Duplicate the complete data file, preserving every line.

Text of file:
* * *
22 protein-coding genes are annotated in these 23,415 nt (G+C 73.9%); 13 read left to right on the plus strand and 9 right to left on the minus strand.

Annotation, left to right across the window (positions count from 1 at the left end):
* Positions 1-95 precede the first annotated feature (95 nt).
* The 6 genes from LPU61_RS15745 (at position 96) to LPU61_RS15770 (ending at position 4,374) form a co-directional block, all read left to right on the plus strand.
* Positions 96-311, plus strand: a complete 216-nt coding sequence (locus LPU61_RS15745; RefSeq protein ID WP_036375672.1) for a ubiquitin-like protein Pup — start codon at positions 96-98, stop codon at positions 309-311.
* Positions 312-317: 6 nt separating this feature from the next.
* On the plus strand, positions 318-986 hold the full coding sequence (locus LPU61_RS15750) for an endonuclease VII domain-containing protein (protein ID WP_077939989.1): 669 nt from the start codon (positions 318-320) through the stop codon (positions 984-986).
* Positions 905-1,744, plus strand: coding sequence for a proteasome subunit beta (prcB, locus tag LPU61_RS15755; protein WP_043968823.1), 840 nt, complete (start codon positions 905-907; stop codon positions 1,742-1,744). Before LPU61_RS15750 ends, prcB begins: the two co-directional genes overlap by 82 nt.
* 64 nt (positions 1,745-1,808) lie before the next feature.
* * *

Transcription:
22 protein-coding genes are annotated in these 23,415 nt (G+C 73.9%); 13 read left to right on the plus strand and 9 right to left on the minus strand.

Annotation, left to right across the window (positions count from 1 at the left end):
* Positions 1-95 precede the first annotated feature (95 nt).
* The 6 genes from LPU61_RS15745 (at position 96) to LPU61_RS15770 (ending at position 4,374) form a co-directional block, all read left to right on the plus strand.
* Positions 96-311, plus strand: a complete 216-nt coding sequence (locus LPU61_RS15745; RefSeq protein ID WP_036375672.1) for a ubiquitin-like protein Pup — start codon at positions 96-98, stop codon at positions 309-311.
* Positions 312-317: 6 nt separating this feature from the next.
* On the plus strand, positions 318-986 hold the full coding sequence (locus LPU61_RS15750) for an endonuclease VII domain-containing protein (protein ID WP_077939989.1): 669 nt from the start codon (positions 318-320) through the stop codon (positions 984-986).
* Positions 905-1,744, plus strand: coding sequence for a proteasome subunit beta (prcB, locus tag LPU61_RS15755; protein WP_043968823.1), 840 nt, complete (start codon positions 905-907; stop codon positions 1,742-1,744). Before LPU61_RS15750 ends, prcB begins: the two co-directional genes overlap by 82 nt.
* 64 nt (positions 1,745-1,808) lie before the next feature.